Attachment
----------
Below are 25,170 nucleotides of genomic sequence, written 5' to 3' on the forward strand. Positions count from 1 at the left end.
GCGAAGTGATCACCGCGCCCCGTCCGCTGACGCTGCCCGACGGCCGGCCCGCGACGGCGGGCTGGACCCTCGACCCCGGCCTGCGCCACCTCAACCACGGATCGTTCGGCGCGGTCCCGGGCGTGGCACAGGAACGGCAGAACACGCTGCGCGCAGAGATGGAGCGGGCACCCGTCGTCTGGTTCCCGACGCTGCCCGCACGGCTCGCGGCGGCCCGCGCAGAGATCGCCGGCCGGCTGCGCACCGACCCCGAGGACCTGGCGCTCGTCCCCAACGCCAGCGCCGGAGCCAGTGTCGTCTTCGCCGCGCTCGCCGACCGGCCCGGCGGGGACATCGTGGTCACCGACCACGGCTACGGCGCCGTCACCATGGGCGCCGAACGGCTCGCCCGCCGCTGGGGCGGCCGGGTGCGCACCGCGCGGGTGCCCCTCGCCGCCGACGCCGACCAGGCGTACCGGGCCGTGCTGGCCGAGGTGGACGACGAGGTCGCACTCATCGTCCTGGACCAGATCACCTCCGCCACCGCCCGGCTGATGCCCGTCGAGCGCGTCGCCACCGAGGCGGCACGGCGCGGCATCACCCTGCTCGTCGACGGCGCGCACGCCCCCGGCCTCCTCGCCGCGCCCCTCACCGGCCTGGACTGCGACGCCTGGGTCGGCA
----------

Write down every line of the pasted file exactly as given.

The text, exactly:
Below are 25,170 nucleotides of genomic sequence, written 5' to 3' on the forward strand. Positions count from 1 at the left end.
GCGAAGTGATCACCGCGCCCCGTCCGCTGACGCTGCCCGACGGCCGGCCCGCGACGGCGGGCTGGACCCTCGACCCCGGCCTGCGCCACCTCAACCACGGATCGTTCGGCGCGGTCCCGGGCGTGGCACAGGAACGGCAGAACACGCTGCGCGCAGAGATGGAGCGGGCACCCGTCGTCTGGTTCCCGACGCTGCCCGCACGGCTCGCGGCGGCCCGCGCAGAGATCGCCGGCCGGCTGCGCACCGACCCCGAGGACCTGGCGCTCGTCCCCAACGCCAGCGCCGGAGCCAGTGTCGTCTTCGCCGCGCTCGCCGACCGGCCCGGCGGGGACATCGTGGTCACCGACCACGGCTACGGCGCCGTCACCATGGGCGCCGAACGGCTCGCCCGCCGCTGGGGCGGCCGGGTGCGCACCGCGCGGGTGCCCCTCGCCGCCGACGCCGACCAGGCGTACCGGGCCGTGCTGGCCGAGGTGGACGACGAGGTCGCACTCATCGTCCTGGACCAGATCACCTCCGCCACCGCCCGGCTGATGCCCGTCGAGCGCGTCGCCACCGAGGCGGCACGGCGCGGCATCACCCTGCTCGTCGACGGCGCGCACGCCCCCGGCCTCCTCGCCGCGCCCCTCACCGGCCTGGACTGCGACGCCTGGGTCGGCA